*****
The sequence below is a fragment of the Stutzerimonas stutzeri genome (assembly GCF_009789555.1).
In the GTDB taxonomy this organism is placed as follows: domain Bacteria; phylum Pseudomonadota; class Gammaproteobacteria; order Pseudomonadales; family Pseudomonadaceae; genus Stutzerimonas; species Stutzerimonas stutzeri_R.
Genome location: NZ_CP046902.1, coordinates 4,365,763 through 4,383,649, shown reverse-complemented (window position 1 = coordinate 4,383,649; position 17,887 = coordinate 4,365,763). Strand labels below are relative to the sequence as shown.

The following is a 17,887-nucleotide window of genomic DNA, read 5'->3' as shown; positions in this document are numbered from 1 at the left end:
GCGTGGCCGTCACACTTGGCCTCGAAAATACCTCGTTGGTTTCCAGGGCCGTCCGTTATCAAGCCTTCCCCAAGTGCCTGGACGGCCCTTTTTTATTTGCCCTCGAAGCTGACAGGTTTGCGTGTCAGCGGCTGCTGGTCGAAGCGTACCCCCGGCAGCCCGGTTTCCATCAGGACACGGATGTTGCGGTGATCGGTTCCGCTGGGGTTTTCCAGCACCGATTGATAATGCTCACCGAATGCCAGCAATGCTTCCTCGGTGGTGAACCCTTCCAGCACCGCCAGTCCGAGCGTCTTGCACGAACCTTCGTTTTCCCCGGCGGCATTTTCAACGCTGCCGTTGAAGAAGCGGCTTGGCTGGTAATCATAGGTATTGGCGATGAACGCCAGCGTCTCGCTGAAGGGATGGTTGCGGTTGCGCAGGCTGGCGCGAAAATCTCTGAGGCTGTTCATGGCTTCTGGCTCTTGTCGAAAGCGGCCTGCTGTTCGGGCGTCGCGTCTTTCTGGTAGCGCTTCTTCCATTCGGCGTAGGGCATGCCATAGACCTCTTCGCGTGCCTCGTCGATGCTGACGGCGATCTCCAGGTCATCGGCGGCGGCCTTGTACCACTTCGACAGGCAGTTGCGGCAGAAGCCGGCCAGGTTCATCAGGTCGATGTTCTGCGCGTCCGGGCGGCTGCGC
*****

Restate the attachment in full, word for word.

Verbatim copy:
The sequence below is a fragment of the Stutzerimonas stutzeri genome (assembly GCF_009789555.1).
In the GTDB taxonomy this organism is placed as follows: domain Bacteria; phylum Pseudomonadota; class Gammaproteobacteria; order Pseudomonadales; family Pseudomonadaceae; genus Stutzerimonas; species Stutzerimonas stutzeri_R.
Genome location: NZ_CP046902.1, coordinates 4,365,763 through 4,383,649, shown reverse-complemented (window position 1 = coordinate 4,383,649; position 17,887 = coordinate 4,365,763). Strand labels below are relative to the sequence as shown.

The following is a 17,887-nucleotide window of genomic DNA, read 5'->3' as shown; positions in this document are numbered from 1 at the left end:
GCGTGGCCGTCACACTTGGCCTCGAAAATACCTCGTTGGTTTCCAGGGCCGTCCGTTATCAAGCCTTCCCCAAGTGCCTGGACGGCCCTTTTTTATTTGCCCTCGAAGCTGACAGGTTTGCGTGTCAGCGGCTGCTGGTCGAAGCGTACCCCCGGCAGCCCGGTTTCCATCAGGACACGGATGTTGCGGTGATCGGTTCCGCTGGGGTTTTCCAGCACCGATTGATAATGCTCACCGAATGCCAGCAATGCTTCCTCGGTGGTGAACCCTTCCAGCACCGCCAGTCCGAGCGTCTTGCACGAACCTTCGTTTTCCCCGGCGGCATTTTCAACGCTGCCGTTGAAGAAGCGGCTTGGCTGGTAATCATAGGTATTGGCGATGAACGCCAGCGTCTCGCTGAAGGGATGGTTGCGGTTGCGCAGGCTGGCGCGAAAATCTCTGAGGCTGTTCATGGCTTCTGGCTCTTGTCGAAAGCGGCCTGCTGTTCGGGCGTCGCGTCTTTCTGGTAGCGCTTCTTCCATTCGGCGTAGGGCATGCCATAGACCTCTTCGCGTGCCTCGTCGATGCTGACGGCGATCTCCAGGTCATCGGCGGCGGCCTTGTACCACTTCGACAGGCAGTTGCGGCAGAAGCCGGCCAGGTTCATCAGGTCGATGTTCTGCGCGTCCGGGCGGCTGCGC